Attention Deficit Hyperactivity Disorder (ADHD) is one of the most common neurobehavioral disorders in children, according to the Centers for Disease Control and Prevention. The condition can persist into adulthood, causing difficulty in paying attention or controlling impulsive behavior. Diagnoses of this disorder increased considerably over the decade leading up to 2012, with 2 million more children being diagnosed in 2011-2012 than were diagnosed in 2003-2004. Approximately one million more children take medication for ADHD than did a decade ago, according to a paper published in the Journal of the American Academy of Child and Adolescent Psychiatry in 2013.
There is a growing body of medical literature identifying a possible abnormality in iron homeostasis in the brains of children with ADHD, and in fact abnormal iron metabolism in the brain has been associated with other neurological disorders. Earlier research in childhood development has found that children with iron deficiency in the brain can be slower to develop cognitively, may be lethargic, and may have problems with attention span and cognition.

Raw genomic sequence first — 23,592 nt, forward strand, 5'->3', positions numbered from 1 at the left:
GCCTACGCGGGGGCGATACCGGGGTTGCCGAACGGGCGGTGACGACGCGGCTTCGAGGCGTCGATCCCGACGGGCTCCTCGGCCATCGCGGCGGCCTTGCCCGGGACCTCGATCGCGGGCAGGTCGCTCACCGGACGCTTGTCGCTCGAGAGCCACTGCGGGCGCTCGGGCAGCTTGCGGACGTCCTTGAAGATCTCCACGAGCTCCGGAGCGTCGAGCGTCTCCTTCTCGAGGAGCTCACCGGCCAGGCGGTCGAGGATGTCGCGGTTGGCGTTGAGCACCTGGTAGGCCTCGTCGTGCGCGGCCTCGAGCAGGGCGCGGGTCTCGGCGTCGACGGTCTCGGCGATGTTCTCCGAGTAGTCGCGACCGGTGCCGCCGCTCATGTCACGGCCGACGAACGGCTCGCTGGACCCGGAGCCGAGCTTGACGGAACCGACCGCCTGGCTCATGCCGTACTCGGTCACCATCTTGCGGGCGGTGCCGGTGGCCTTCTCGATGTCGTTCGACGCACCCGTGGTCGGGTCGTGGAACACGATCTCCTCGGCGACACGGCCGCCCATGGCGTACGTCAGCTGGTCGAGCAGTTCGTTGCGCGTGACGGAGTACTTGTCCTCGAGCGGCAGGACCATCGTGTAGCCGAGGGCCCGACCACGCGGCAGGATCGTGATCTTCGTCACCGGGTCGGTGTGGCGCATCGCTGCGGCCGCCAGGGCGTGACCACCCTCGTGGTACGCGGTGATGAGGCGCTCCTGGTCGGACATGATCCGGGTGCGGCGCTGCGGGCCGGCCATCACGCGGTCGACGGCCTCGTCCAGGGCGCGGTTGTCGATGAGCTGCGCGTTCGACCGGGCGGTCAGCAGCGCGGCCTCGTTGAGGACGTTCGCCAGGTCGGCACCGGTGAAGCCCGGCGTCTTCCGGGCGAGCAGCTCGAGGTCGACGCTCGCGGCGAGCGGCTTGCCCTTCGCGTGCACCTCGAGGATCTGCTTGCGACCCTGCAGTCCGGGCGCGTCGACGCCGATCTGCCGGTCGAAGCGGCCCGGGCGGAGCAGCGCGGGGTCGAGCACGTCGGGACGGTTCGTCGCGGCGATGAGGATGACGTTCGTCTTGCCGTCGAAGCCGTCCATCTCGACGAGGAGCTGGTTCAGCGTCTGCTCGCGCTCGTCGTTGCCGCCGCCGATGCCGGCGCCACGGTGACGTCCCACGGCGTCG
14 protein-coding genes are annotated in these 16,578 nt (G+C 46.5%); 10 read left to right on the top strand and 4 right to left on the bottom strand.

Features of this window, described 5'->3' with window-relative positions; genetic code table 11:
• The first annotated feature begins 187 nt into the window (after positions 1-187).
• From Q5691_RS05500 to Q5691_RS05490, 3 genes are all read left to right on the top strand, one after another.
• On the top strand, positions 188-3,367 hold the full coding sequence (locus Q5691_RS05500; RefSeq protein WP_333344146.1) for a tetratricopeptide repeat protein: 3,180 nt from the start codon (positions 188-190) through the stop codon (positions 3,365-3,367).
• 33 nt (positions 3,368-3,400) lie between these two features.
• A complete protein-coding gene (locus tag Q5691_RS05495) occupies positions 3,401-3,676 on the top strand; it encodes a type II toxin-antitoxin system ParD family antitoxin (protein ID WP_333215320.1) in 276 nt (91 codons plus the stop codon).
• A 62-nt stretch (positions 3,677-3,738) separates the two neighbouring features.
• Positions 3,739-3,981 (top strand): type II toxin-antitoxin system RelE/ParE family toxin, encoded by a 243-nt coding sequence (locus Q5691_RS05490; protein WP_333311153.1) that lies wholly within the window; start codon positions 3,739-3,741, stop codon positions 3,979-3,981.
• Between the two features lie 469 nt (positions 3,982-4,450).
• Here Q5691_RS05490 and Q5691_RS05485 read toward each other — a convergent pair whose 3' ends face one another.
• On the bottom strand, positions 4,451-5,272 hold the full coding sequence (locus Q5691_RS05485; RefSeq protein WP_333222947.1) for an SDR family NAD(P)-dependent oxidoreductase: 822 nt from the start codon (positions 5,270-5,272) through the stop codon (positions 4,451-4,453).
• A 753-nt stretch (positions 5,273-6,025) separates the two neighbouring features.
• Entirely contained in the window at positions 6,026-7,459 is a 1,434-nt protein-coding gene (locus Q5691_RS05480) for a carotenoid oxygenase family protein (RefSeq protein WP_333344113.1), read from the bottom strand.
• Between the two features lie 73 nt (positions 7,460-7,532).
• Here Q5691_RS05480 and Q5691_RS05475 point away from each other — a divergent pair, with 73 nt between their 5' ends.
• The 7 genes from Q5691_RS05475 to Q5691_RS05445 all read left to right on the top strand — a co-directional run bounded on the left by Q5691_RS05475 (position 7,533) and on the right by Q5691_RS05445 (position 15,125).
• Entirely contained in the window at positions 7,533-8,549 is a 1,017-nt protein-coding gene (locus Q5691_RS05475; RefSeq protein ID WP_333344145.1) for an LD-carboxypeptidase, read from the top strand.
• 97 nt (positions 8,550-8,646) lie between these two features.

Challenges of Diagnosing ADHD
Diagnosis of ADHD can be tricky, and is an inexact science. Children who exhibit symptoms of ADHD are believed to have lower levels of dopamine in the brain. Psychostimulant medications like Ritalin are commonly prescribed to reduce ADHD symptoms because they increase dopamine levels in the brain. But measuring dopamine levels in the brain using magnetic resonance imaging (MRI) requires the use of radioactive contrast agents, and many parents of children with ADHD decline to use these contrast agents in their children.
However, a new medical imaging technique using MRI to examine levels of iron in the brain could offer a new diagnostic tool for ADHD. Iron in the brain is required for dopamine synthesis, so researchers at the Medical University of South Carolina (MUSC) hypothesized that assessing iron levels in brains of children with ADHD could provide an indirect measure of brain dopamine levels without requiring the use of radioactive contrast agents. That’s because areas of the brain with higher iron levels show up differently on MRIs than areas with low iron levels.
Brain Iron Levels in Untreated Children With ADHD